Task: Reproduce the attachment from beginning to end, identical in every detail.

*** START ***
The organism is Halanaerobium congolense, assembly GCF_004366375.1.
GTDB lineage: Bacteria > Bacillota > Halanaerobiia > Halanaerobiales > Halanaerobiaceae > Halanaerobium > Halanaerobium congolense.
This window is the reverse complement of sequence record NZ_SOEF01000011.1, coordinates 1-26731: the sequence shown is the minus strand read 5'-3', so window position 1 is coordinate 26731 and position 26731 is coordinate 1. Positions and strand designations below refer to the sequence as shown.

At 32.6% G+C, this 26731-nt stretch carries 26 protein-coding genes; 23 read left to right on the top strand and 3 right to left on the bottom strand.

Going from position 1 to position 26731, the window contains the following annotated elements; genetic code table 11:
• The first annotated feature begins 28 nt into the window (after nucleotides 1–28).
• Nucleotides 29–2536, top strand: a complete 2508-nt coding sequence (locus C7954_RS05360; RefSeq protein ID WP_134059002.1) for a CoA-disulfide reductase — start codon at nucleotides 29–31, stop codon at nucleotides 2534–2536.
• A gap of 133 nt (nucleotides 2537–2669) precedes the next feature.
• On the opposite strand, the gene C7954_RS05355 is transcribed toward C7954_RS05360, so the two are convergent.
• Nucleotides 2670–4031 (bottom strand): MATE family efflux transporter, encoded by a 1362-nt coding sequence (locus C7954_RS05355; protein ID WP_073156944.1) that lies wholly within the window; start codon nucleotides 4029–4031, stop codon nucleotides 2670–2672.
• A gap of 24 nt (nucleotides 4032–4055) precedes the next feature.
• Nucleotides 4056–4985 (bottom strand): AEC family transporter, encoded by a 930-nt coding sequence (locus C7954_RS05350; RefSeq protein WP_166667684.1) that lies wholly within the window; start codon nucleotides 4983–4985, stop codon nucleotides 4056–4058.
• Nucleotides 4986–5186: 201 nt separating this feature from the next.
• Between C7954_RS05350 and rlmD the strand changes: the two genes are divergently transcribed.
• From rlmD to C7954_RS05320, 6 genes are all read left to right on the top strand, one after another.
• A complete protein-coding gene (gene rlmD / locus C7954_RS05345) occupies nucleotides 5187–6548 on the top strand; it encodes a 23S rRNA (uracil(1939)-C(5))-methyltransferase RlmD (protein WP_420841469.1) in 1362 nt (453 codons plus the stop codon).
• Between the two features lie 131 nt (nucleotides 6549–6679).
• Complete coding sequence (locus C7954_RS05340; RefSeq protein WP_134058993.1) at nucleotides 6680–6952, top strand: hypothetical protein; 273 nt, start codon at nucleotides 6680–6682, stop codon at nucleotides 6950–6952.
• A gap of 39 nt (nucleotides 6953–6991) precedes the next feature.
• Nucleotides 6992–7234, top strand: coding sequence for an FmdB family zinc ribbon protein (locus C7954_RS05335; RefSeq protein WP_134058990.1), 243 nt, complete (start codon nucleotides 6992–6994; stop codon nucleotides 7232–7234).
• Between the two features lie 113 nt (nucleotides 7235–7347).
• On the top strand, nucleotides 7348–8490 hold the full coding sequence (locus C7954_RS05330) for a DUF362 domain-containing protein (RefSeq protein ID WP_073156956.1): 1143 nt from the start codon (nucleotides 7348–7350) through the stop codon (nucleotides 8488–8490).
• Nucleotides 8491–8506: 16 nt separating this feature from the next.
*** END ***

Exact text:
The organism is Halanaerobium congolense, assembly GCF_004366375.1.
GTDB lineage: Bacteria > Bacillota > Halanaerobiia > Halanaerobiales > Halanaerobiaceae > Halanaerobium > Halanaerobium congolense.
This window is the reverse complement of sequence record NZ_SOEF01000011.1, coordinates 1-26731: the sequence shown is the minus strand read 5'-3', so window position 1 is coordinate 26731 and position 26731 is coordinate 1. Positions and strand designations below refer to the sequence as shown.

At 32.6% G+C, this 26731-nt stretch carries 26 protein-coding genes; 23 read left to right on the top strand and 3 right to left on the bottom strand.

Going from position 1 to position 26731, the window contains the following annotated elements; genetic code table 11:
• The first annotated feature begins 28 nt into the window (after nucleotides 1–28).
• Nucleotides 29–2536, top strand: a complete 2508-nt coding sequence (locus C7954_RS05360; RefSeq protein ID WP_134059002.1) for a CoA-disulfide reductase — start codon at nucleotides 29–31, stop codon at nucleotides 2534–2536.
• A gap of 133 nt (nucleotides 2537–2669) precedes the next feature.
• On the opposite strand, the gene C7954_RS05355 is transcribed toward C7954_RS05360, so the two are convergent.
• Nucleotides 2670–4031 (bottom strand): MATE family efflux transporter, encoded by a 1362-nt coding sequence (locus C7954_RS05355; protein ID WP_073156944.1) that lies wholly within the window; start codon nucleotides 4029–4031, stop codon nucleotides 2670–2672.
• A gap of 24 nt (nucleotides 4032–4055) precedes the next feature.
• Nucleotides 4056–4985 (bottom strand): AEC family transporter, encoded by a 930-nt coding sequence (locus C7954_RS05350; RefSeq protein WP_166667684.1) that lies wholly within the window; start codon nucleotides 4983–4985, stop codon nucleotides 4056–4058.
• Nucleotides 4986–5186: 201 nt separating this feature from the next.
• Between C7954_RS05350 and rlmD the strand changes: the two genes are divergently transcribed.
• From rlmD to C7954_RS05320, 6 genes are all read left to right on the top strand, one after another.
• A complete protein-coding gene (gene rlmD / locus C7954_RS05345) occupies nucleotides 5187–6548 on the top strand; it encodes a 23S rRNA (uracil(1939)-C(5))-methyltransferase RlmD (protein WP_420841469.1) in 1362 nt (453 codons plus the stop codon).
• Between the two features lie 131 nt (nucleotides 6549–6679).
• Complete coding sequence (locus C7954_RS05340; RefSeq protein WP_134058993.1) at nucleotides 6680–6952, top strand: hypothetical protein; 273 nt, start codon at nucleotides 6680–6682, stop codon at nucleotides 6950–6952.
• A gap of 39 nt (nucleotides 6953–6991) precedes the next feature.
• Nucleotides 6992–7234, top strand: coding sequence for an FmdB family zinc ribbon protein (locus C7954_RS05335; RefSeq protein WP_134058990.1), 243 nt, complete (start codon nucleotides 6992–6994; stop codon nucleotides 7232–7234).
• Between the two features lie 113 nt (nucleotides 7235–7347).
• On the top strand, nucleotides 7348–8490 hold the full coding sequence (locus C7954_RS05330) for a DUF362 domain-containing protein (RefSeq protein ID WP_073156956.1): 1143 nt from the start codon (nucleotides 7348–7350) through the stop codon (nucleotides 8488–8490).
• Nucleotides 8491–8506: 16 nt separating this feature from the next.